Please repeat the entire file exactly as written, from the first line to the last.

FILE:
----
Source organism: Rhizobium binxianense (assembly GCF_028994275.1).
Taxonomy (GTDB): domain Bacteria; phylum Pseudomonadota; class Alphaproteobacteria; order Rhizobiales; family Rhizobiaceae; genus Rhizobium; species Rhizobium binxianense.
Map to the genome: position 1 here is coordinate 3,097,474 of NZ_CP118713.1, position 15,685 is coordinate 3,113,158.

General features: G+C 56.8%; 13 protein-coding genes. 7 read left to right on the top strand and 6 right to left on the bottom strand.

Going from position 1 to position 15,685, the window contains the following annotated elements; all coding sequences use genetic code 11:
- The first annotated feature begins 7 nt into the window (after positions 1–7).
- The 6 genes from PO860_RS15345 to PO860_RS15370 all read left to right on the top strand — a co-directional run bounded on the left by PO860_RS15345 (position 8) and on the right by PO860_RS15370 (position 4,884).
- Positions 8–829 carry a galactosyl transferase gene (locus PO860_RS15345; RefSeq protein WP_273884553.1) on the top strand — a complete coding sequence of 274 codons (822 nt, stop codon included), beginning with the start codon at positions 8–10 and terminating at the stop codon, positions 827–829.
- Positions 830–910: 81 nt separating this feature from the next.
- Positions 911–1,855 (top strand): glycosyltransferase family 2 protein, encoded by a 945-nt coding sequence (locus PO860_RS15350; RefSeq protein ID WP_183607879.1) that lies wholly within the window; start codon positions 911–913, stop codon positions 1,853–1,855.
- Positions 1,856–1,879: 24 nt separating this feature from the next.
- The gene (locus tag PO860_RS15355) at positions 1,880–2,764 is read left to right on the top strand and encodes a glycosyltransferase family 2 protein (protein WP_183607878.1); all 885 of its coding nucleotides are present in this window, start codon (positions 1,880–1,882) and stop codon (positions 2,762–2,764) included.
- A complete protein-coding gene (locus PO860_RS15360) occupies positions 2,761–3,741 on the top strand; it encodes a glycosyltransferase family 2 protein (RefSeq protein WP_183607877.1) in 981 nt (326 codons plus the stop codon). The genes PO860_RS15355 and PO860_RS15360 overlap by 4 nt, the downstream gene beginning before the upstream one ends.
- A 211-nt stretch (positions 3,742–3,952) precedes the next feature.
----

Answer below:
Source organism: Rhizobium binxianense (assembly GCF_028994275.1).
Taxonomy (GTDB): domain Bacteria; phylum Pseudomonadota; class Alphaproteobacteria; order Rhizobiales; family Rhizobiaceae; genus Rhizobium; species Rhizobium binxianense.
Map to the genome: position 1 here is coordinate 3,097,474 of NZ_CP118713.1, position 15,685 is coordinate 3,113,158.

General features: G+C 56.8%; 13 protein-coding genes. 7 read left to right on the top strand and 6 right to left on the bottom strand.

Going from position 1 to position 15,685, the window contains the following annotated elements; all coding sequences use genetic code 11:
- The first annotated feature begins 7 nt into the window (after positions 1–7).
- The 6 genes from PO860_RS15345 to PO860_RS15370 all read left to right on the top strand — a co-directional run bounded on the left by PO860_RS15345 (position 8) and on the right by PO860_RS15370 (position 4,884).
- Positions 8–829 carry a galactosyl transferase gene (locus PO860_RS15345; RefSeq protein WP_273884553.1) on the top strand — a complete coding sequence of 274 codons (822 nt, stop codon included), beginning with the start codon at positions 8–10 and terminating at the stop codon, positions 827–829.
- Positions 830–910: 81 nt separating this feature from the next.
- Positions 911–1,855 (top strand): glycosyltransferase family 2 protein, encoded by a 945-nt coding sequence (locus PO860_RS15350; RefSeq protein ID WP_183607879.1) that lies wholly within the window; start codon positions 911–913, stop codon positions 1,853–1,855.
- Positions 1,856–1,879: 24 nt separating this feature from the next.
- The gene (locus tag PO860_RS15355) at positions 1,880–2,764 is read left to right on the top strand and encodes a glycosyltransferase family 2 protein (protein WP_183607878.1); all 885 of its coding nucleotides are present in this window, start codon (positions 1,880–1,882) and stop codon (positions 2,762–2,764) included.
- A complete protein-coding gene (locus PO860_RS15360) occupies positions 2,761–3,741 on the top strand; it encodes a glycosyltransferase family 2 protein (RefSeq protein WP_183607877.1) in 981 nt (326 codons plus the stop codon). The genes PO860_RS15355 and PO860_RS15360 overlap by 4 nt, the downstream gene beginning before the upstream one ends.
- A 211-nt stretch (positions 3,742–3,952) precedes the next feature.